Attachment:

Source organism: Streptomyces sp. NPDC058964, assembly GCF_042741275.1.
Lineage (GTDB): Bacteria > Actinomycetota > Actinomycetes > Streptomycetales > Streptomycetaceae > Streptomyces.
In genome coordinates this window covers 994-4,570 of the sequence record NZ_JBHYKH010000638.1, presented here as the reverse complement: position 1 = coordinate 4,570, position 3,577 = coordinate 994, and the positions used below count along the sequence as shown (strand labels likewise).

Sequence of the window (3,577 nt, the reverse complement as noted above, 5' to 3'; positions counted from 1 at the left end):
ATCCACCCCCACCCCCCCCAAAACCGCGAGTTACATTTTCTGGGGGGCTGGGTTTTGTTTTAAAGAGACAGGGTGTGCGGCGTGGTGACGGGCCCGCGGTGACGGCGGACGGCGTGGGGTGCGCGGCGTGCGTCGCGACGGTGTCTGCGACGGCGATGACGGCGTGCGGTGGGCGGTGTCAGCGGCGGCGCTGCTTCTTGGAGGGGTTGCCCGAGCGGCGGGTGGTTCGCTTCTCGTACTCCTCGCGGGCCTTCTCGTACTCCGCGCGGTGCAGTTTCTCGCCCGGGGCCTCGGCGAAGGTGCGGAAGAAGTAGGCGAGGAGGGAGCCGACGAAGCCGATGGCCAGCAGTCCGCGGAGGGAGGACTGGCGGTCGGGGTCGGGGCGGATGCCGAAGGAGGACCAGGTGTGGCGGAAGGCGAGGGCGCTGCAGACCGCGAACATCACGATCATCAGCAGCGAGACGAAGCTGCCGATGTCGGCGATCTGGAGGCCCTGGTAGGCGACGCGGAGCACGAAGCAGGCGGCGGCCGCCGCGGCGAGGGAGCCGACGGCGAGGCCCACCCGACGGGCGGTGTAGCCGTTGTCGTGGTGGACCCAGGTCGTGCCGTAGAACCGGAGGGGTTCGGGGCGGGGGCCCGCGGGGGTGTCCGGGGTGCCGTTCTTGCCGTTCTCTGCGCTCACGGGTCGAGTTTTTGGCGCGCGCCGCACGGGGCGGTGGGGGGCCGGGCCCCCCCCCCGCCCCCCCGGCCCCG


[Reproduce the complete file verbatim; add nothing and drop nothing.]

Source organism: Streptomyces sp. NPDC058964, assembly GCF_042741275.1.
Lineage (GTDB): Bacteria > Actinomycetota > Actinomycetes > Streptomycetales > Streptomycetaceae > Streptomyces.
In genome coordinates this window covers 994-4,570 of the sequence record NZ_JBHYKH010000638.1, presented here as the reverse complement: position 1 = coordinate 4,570, position 3,577 = coordinate 994, and the positions used below count along the sequence as shown (strand labels likewise).

Sequence of the window (3,577 nt, the reverse complement as noted above, 5' to 3'; positions counted from 1 at the left end):
ATCCACCCCCACCCCCCCCAAAACCGCGAGTTACATTTTCTGGGGGGCTGGGTTTTGTTTTAAAGAGACAGGGTGTGCGGCGTGGTGACGGGCCCGCGGTGACGGCGGACGGCGTGGGGTGCGCGGCGTGCGTCGCGACGGTGTCTGCGACGGCGATGACGGCGTGCGGTGGGCGGTGTCAGCGGCGGCGCTGCTTCTTGGAGGGGTTGCCCGAGCGGCGGGTGGTTCGCTTCTCGTACTCCTCGCGGGCCTTCTCGTACTCCGCGCGGTGCAGTTTCTCGCCCGGGGCCTCGGCGAAGGTGCGGAAGAAGTAGGCGAGGAGGGAGCCGACGAAGCCGATGGCCAGCAGTCCGCGGAGGGAGGACTGGCGGTCGGGGTCGGGGCGGATGCCGAAGGAGGACCAGGTGTGGCGGAAGGCGAGGGCGCTGCAGACCGCGAACATCACGATCATCAGCAGCGAGACGAAGCTGCCGATGTCGGCGATCTGGAGGCCCTGGTAGGCGACGCGGAGCACGAAGCAGGCGGCGGCCGCCGCGGCGAGGGAGCCGACGGCGAGGCCCACCCGACGGGCGGTGTAGCCGTTGTCGTGGTGGACCCAGGTCGTGCCGTAGAACCGGAGGGGTTCGGGGCGGGGGCCCGCGGGGGTGTCCGGGGTGCCGTTCTTGCCGTTCTCTGCGCTCACGGGTCGAGTTTTTGGCGCGCGCCGCACGGGGCGGTGGGGGGCCGGGCCCCCCCCCCGCCCCCCCGGCCCCG